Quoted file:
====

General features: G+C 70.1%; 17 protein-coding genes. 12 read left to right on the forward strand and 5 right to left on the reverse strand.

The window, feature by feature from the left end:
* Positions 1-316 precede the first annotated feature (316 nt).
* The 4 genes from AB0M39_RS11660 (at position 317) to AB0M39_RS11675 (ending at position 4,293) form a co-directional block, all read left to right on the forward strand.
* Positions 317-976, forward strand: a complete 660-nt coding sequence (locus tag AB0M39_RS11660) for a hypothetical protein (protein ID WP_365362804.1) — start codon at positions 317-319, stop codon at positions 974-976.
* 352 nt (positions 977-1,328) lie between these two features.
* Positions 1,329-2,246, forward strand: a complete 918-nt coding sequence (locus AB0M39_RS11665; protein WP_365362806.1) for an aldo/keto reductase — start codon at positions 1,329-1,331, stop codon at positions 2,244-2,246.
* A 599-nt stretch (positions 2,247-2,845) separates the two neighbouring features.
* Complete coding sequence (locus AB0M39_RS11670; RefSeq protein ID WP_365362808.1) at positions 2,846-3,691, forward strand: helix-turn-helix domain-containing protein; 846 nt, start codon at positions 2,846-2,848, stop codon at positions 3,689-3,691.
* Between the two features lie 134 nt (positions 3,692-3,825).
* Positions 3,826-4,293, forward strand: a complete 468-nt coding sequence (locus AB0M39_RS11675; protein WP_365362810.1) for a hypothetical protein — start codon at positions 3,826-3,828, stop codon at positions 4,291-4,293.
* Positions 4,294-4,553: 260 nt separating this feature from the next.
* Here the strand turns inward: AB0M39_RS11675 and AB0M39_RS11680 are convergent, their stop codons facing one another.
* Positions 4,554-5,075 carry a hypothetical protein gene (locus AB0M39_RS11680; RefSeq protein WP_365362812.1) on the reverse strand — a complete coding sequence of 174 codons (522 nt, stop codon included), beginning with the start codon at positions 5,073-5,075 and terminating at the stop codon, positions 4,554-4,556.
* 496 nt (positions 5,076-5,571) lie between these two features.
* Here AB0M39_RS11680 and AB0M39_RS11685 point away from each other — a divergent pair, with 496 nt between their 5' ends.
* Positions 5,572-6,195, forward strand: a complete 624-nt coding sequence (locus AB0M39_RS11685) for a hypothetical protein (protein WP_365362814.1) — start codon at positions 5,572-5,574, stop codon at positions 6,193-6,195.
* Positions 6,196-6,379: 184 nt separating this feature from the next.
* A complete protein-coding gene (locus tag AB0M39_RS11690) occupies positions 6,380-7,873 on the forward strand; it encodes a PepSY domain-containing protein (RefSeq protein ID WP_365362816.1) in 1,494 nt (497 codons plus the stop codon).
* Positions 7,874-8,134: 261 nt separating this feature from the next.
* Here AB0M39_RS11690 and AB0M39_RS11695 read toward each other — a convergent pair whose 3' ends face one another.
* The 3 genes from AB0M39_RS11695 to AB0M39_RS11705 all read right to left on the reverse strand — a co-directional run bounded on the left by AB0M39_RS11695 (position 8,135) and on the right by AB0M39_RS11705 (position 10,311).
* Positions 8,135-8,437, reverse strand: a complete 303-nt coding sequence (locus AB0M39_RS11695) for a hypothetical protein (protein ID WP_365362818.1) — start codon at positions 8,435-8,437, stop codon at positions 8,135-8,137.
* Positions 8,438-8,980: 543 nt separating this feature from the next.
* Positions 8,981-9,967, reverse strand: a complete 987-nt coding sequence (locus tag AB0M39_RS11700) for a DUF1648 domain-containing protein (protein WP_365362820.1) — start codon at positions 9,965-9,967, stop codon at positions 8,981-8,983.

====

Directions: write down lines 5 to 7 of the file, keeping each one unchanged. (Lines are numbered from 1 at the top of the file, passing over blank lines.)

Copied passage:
* Positions 317-976, forward strand: a complete 660-nt coding sequence (locus tag AB0M39_RS11660) for a hypothetical protein (protein ID WP_365362804.1) — start codon at positions 317-319, stop codon at positions 974-976.
* 352 nt (positions 977-1,328) lie between these two features.
* Positions 1,329-2,246, forward strand: a complete 918-nt coding sequence (locus AB0M39_RS11665; protein WP_365362806.1) for an aldo/keto reductase — start codon at positions 1,329-1,331, stop codon at positions 2,244-2,246.